In late summer and early fall, a special generation of monarchs is born. These Monarchs live much longer, up to eight months. Triggered by the decreasing daylight and angle of the sun, these butterflies delay sexual maturity and begin flying toward their overwintering grounds, in some cases up to 2,000 miles away. The Monarchs feed on flower nectar during the journey, attempting to build up fat reserves that will enable them to survive the winter months. At night, they may cluster together in small groups, but as winter approaches, they move on to more permanent overwintering sites.
After arriving at their destination, the monarchs cluster in large masses for protection from the elements. Since their flight muscles do not function well unless the temperature is above 55 degrees, they rest quietly on the trees, resembling dead leaves, until sunlight warms them enough to fly. On warm days, the butterflies will leave the trees entirely, seeking out nectar sources with which to replenish their energy reserves, but always returning well before evening to once again cluster in the trees.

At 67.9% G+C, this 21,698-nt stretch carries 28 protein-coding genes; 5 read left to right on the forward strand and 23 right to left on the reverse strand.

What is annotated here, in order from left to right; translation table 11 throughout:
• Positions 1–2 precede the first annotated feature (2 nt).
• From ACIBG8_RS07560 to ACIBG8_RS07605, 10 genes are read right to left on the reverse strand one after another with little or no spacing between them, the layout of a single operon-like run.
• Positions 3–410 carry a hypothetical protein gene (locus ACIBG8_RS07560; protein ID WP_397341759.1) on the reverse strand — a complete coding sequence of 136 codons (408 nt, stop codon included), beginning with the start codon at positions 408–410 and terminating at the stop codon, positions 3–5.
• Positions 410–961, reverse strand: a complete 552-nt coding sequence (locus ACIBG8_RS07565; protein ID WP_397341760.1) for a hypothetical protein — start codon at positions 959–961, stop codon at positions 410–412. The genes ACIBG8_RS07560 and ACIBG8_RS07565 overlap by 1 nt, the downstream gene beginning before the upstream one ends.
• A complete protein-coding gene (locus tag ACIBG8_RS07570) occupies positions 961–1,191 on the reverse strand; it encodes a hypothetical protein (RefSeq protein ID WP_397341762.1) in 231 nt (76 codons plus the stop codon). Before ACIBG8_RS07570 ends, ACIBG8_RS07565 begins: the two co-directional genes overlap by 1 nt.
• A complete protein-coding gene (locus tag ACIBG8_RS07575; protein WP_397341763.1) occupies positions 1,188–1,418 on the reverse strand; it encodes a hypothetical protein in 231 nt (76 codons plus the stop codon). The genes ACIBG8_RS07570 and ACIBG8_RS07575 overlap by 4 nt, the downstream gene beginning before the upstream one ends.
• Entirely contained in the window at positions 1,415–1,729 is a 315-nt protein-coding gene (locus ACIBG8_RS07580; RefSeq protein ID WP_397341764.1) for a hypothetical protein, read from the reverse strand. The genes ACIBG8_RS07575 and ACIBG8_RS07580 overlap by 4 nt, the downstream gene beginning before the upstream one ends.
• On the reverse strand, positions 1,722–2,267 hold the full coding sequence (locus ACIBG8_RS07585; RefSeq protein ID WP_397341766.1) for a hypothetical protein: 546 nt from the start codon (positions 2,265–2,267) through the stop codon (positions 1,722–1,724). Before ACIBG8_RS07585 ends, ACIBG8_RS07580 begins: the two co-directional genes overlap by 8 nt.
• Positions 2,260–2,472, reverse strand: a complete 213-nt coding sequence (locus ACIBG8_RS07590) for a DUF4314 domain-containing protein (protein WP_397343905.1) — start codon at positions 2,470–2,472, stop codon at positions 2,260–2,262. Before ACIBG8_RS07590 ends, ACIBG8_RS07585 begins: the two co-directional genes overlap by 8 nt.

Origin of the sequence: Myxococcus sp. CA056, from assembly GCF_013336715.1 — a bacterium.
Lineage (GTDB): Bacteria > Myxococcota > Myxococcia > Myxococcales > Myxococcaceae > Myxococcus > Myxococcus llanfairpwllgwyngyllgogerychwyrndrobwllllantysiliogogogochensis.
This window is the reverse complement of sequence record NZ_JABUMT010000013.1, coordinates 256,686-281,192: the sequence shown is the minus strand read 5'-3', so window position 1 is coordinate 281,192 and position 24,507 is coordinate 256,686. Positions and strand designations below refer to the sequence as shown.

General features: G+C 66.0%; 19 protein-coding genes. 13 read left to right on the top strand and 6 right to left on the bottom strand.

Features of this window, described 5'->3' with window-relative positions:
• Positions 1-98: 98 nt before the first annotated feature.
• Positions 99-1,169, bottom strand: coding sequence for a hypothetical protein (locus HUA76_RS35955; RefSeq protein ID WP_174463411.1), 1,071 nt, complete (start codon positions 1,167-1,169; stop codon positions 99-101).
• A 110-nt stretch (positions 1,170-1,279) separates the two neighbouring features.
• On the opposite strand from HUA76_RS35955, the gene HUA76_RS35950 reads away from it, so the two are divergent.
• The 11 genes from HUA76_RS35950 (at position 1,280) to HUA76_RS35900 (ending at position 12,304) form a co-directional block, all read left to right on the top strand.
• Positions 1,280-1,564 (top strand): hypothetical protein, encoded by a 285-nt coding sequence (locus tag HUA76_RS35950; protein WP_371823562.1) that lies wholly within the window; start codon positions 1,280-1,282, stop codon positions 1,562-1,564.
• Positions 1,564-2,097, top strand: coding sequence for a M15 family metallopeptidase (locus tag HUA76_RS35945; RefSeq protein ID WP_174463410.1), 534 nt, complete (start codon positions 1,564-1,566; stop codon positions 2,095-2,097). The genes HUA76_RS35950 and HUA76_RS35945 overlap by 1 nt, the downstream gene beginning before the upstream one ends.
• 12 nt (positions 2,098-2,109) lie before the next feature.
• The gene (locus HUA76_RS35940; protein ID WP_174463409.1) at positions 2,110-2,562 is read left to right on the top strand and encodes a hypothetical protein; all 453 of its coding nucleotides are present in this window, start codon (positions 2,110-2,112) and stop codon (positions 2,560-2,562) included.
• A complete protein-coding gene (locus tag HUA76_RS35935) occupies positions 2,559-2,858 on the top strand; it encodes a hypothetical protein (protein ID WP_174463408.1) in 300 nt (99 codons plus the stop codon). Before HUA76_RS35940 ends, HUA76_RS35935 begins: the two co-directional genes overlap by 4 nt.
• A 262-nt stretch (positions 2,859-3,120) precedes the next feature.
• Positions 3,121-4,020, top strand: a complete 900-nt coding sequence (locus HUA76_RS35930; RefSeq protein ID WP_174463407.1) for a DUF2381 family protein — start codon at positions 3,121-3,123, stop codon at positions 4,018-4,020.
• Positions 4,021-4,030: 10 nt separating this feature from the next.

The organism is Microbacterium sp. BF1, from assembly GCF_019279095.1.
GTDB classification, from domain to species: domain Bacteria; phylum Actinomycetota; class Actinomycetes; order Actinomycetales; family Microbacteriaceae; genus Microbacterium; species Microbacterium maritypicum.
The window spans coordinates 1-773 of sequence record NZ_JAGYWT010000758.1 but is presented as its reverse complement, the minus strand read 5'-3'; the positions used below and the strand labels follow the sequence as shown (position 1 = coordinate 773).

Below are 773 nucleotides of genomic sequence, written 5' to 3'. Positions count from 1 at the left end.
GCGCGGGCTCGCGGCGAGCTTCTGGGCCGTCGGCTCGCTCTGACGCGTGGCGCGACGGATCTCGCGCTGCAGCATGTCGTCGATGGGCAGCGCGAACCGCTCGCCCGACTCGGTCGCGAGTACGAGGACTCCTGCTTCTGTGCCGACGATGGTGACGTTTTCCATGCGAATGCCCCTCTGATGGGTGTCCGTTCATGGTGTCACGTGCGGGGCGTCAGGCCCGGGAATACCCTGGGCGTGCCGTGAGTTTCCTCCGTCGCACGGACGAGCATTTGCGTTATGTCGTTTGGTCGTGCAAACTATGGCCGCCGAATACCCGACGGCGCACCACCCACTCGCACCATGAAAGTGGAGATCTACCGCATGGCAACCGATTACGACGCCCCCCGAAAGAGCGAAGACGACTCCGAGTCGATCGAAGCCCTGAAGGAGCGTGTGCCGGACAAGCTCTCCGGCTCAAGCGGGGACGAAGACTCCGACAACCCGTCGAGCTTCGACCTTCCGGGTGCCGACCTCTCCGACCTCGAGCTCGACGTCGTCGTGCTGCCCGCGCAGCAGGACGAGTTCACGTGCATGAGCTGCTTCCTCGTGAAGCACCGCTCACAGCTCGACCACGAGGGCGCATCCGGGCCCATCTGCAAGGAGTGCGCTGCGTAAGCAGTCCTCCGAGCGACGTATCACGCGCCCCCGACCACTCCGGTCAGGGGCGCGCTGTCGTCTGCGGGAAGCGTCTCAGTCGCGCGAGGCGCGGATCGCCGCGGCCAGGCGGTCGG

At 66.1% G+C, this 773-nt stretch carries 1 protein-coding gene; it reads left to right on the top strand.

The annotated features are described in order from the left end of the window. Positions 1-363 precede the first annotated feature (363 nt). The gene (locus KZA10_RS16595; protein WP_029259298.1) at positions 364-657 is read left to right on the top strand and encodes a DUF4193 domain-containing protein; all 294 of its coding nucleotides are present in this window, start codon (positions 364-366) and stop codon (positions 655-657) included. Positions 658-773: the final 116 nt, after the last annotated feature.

The overwintering monarchs do not mate until the increasing temperatures and daylight hours in February trigger the development of their sexual organs. They can then be seen performing spiral mating flights, after which the coupled pair will rest overnight. The male passes a nutrient rich sperm packet to the female during mating. With newly fertilized eggs, the female will travel far in search of milkweed on which to lay them. By March, most of the butterflies have departed on their spring migration.